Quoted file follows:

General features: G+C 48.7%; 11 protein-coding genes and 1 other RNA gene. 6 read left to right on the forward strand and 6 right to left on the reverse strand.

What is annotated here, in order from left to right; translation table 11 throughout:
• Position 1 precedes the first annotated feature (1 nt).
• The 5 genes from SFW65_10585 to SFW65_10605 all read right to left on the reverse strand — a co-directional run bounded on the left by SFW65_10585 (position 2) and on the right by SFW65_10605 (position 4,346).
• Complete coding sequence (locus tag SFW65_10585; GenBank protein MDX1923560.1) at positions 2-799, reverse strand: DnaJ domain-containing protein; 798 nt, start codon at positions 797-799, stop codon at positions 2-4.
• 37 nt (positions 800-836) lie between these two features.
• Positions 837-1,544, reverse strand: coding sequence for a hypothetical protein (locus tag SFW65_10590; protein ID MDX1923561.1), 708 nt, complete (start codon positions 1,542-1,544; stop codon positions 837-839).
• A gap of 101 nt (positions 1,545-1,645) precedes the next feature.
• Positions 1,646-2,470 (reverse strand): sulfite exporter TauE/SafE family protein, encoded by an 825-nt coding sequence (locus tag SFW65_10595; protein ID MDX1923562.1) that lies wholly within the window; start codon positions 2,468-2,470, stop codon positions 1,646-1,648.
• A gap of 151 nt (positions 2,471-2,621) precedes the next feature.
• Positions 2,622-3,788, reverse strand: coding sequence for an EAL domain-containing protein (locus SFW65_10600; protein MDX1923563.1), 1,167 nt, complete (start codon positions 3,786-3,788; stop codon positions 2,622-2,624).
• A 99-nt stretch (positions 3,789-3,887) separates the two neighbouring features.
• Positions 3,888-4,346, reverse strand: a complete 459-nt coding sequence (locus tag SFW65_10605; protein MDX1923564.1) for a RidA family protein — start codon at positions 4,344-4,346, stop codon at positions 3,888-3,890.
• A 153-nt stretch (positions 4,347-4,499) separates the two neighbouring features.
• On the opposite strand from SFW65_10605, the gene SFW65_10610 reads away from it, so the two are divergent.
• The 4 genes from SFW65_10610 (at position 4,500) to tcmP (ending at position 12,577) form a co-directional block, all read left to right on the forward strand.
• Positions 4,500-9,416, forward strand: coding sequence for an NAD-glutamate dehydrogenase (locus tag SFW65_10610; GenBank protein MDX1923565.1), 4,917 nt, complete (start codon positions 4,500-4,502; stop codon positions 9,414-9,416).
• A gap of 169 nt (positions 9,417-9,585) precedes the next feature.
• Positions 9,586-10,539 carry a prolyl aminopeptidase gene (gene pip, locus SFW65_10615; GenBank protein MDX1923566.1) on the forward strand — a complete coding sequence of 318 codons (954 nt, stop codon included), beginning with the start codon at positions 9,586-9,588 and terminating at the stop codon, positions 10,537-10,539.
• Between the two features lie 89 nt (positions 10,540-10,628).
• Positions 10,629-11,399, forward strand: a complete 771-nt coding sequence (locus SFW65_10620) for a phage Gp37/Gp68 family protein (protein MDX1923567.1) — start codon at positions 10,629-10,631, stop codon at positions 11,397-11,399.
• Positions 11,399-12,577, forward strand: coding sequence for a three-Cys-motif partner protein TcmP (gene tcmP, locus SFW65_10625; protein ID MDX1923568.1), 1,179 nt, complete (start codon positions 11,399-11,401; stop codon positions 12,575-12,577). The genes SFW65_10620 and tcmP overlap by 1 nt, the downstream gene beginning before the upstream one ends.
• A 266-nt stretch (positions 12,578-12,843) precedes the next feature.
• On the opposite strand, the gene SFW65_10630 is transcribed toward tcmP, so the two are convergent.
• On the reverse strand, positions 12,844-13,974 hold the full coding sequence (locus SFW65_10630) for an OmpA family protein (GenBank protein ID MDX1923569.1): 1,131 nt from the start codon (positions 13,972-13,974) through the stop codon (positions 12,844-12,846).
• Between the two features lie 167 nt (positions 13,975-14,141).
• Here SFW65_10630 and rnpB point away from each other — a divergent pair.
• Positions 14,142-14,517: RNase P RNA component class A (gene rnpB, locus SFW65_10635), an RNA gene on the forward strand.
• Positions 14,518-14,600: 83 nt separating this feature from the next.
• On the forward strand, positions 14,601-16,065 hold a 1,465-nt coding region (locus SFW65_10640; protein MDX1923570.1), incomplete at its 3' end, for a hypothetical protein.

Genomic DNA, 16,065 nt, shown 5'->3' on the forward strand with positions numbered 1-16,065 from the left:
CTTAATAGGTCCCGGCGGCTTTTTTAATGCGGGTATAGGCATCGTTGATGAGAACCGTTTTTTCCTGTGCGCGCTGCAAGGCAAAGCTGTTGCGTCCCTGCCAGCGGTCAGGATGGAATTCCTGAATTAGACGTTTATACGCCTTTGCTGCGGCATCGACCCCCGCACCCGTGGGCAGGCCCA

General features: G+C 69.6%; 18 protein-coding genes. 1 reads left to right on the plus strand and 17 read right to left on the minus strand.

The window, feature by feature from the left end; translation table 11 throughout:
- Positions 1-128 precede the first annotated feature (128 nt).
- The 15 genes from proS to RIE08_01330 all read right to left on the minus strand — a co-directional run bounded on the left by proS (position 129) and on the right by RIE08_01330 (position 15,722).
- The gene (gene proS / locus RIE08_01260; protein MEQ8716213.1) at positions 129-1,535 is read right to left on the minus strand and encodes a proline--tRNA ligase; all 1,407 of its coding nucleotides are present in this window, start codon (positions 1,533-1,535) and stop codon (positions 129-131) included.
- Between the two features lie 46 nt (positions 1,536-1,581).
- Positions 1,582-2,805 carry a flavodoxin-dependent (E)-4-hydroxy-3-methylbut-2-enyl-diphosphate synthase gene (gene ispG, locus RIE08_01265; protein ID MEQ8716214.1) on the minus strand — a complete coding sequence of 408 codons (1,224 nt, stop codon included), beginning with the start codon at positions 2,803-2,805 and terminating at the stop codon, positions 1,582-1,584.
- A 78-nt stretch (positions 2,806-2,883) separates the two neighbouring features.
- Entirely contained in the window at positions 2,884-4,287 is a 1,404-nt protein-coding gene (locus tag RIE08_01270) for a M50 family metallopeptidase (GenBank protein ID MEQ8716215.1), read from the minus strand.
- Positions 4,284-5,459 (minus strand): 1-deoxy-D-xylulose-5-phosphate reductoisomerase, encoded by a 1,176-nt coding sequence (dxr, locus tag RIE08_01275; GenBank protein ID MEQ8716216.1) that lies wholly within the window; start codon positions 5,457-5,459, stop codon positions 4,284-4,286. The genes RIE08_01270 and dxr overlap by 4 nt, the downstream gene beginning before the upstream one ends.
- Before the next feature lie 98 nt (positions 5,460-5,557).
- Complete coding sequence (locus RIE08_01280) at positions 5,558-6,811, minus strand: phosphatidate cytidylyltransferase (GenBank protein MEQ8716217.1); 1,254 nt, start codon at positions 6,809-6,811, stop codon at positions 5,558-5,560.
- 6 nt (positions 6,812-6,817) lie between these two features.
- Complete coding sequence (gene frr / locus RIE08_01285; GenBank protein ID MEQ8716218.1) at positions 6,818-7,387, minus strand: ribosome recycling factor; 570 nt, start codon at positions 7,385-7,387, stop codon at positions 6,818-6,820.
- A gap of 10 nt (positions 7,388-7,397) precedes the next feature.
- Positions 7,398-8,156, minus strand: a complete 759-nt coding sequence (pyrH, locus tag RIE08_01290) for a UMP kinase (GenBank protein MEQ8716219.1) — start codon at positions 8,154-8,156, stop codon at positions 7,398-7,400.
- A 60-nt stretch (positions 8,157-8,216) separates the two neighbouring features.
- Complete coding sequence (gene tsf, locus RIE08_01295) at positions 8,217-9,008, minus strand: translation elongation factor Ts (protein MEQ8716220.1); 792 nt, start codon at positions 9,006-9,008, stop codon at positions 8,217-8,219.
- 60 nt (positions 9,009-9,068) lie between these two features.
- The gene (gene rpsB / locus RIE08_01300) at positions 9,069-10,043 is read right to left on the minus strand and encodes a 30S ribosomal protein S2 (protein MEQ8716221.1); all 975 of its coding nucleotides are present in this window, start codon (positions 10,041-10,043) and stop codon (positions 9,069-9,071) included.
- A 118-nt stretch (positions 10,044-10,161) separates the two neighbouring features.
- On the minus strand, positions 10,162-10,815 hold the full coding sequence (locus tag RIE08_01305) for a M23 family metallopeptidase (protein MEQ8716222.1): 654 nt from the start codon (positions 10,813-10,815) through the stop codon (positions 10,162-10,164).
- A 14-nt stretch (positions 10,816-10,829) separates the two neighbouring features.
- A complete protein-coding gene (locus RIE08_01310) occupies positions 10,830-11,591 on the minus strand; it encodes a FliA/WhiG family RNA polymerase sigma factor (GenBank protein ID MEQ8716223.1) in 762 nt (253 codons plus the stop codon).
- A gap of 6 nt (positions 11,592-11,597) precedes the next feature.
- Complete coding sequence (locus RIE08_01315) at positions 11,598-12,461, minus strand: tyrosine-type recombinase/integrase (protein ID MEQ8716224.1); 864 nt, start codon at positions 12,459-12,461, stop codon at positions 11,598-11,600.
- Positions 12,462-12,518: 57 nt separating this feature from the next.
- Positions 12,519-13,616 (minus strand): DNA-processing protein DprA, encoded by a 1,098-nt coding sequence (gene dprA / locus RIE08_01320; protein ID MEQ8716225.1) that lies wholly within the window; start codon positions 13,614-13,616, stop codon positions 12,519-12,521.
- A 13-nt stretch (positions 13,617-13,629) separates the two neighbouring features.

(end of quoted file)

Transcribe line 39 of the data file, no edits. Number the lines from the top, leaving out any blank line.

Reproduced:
- Positions 1,582-2,805 carry a flavodoxin-dependent (E)-4-hydroxy-3-methylbut-2-enyl-diphosphate synthase gene (gene ispG, locus RIE08_01265; protein ID MEQ8716214.1) on the minus strand — a complete coding sequence of 408 codons (1,224 nt, stop codon included), beginning with the start codon at positions 2,803-2,805 and terminating at the stop codon, positions 1,582-1,584.